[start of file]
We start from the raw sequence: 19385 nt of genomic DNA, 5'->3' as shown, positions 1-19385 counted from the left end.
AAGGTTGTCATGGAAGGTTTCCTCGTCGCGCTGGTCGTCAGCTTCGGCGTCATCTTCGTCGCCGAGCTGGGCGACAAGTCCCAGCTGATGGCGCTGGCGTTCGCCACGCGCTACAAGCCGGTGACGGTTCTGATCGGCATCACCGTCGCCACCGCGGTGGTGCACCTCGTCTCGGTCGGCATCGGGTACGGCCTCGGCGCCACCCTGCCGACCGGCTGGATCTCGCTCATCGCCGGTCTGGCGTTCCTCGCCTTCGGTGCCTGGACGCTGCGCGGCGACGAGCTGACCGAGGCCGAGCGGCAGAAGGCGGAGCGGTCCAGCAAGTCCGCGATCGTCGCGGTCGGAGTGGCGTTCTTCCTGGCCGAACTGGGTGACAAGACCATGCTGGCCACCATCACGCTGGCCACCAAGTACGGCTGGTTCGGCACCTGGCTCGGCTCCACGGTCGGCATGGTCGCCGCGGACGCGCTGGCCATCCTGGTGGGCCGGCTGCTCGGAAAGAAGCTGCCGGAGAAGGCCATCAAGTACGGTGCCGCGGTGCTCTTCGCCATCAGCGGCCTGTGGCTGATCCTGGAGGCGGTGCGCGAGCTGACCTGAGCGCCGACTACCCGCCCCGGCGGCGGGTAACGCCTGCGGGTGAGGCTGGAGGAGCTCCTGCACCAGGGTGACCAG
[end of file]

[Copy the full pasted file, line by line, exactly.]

We start from the raw sequence: 19385 nt of genomic DNA, 5'->3' as shown, positions 1-19385 counted from the left end.
AAGGTTGTCATGGAAGGTTTCCTCGTCGCGCTGGTCGTCAGCTTCGGCGTCATCTTCGTCGCCGAGCTGGGCGACAAGTCCCAGCTGATGGCGCTGGCGTTCGCCACGCGCTACAAGCCGGTGACGGTTCTGATCGGCATCACCGTCGCCACCGCGGTGGTGCACCTCGTCTCGGTCGGCATCGGGTACGGCCTCGGCGCCACCCTGCCGACCGGCTGGATCTCGCTCATCGCCGGTCTGGCGTTCCTCGCCTTCGGTGCCTGGACGCTGCGCGGCGACGAGCTGACCGAGGCCGAGCGGCAGAAGGCGGAGCGGTCCAGCAAGTCCGCGATCGTCGCGGTCGGAGTGGCGTTCTTCCTGGCCGAACTGGGTGACAAGACCATGCTGGCCACCATCACGCTGGCCACCAAGTACGGCTGGTTCGGCACCTGGCTCGGCTCCACGGTCGGCATGGTCGCCGCGGACGCGCTGGCCATCCTGGTGGGCCGGCTGCTCGGAAAGAAGCTGCCGGAGAAGGCCATCAAGTACGGTGCCGCGGTGCTCTTCGCCATCAGCGGCCTGTGGCTGATCCTGGAGGCGGTGCGCGAGCTGACCTGAGCGCCGACTACCCGCCCCGGCGGCGGGTAACGCCTGCGGGTGAGGCTGGAGGAGCTCCTGCACCAGGGTGACCAG